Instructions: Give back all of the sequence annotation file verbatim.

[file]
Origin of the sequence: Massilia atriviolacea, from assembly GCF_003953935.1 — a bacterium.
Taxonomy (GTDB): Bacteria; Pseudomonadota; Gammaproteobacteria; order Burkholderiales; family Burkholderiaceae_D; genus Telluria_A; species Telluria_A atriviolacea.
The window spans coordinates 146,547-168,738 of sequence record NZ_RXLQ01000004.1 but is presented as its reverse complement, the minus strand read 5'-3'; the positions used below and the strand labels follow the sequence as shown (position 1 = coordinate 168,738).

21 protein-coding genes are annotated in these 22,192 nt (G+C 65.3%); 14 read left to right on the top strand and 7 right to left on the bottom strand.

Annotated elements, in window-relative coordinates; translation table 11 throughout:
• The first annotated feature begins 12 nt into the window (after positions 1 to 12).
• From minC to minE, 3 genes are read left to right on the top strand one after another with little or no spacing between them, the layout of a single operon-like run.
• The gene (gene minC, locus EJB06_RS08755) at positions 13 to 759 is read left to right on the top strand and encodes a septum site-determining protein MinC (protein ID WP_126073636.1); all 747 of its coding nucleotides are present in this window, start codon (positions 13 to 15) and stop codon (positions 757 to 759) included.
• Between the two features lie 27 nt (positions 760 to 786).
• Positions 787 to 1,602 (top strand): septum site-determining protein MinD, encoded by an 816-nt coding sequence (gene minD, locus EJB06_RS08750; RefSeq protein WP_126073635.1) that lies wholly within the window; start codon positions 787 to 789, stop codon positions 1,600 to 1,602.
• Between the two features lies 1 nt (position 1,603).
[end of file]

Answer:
Origin of the sequence: Massilia atriviolacea, from assembly GCF_003953935.1 — a bacterium.
Taxonomy (GTDB): Bacteria; Pseudomonadota; Gammaproteobacteria; order Burkholderiales; family Burkholderiaceae_D; genus Telluria_A; species Telluria_A atriviolacea.
The window spans coordinates 146,547-168,738 of sequence record NZ_RXLQ01000004.1 but is presented as its reverse complement, the minus strand read 5'-3'; the positions used below and the strand labels follow the sequence as shown (position 1 = coordinate 168,738).

21 protein-coding genes are annotated in these 22,192 nt (G+C 65.3%); 14 read left to right on the top strand and 7 right to left on the bottom strand.

Annotated elements, in window-relative coordinates; translation table 11 throughout:
• The first annotated feature begins 12 nt into the window (after positions 1 to 12).
• From minC to minE, 3 genes are read left to right on the top strand one after another with little or no spacing between them, the layout of a single operon-like run.
• The gene (gene minC, locus EJB06_RS08755) at positions 13 to 759 is read left to right on the top strand and encodes a septum site-determining protein MinC (protein ID WP_126073636.1); all 747 of its coding nucleotides are present in this window, start codon (positions 13 to 15) and stop codon (positions 757 to 759) included.
• Between the two features lie 27 nt (positions 760 to 786).
• Positions 787 to 1,602 (top strand): septum site-determining protein MinD, encoded by an 816-nt coding sequence (gene minD, locus EJB06_RS08750; RefSeq protein WP_126073635.1) that lies wholly within the window; start codon positions 787 to 789, stop codon positions 1,600 to 1,602.
• Between the two features lies 1 nt (position 1,603).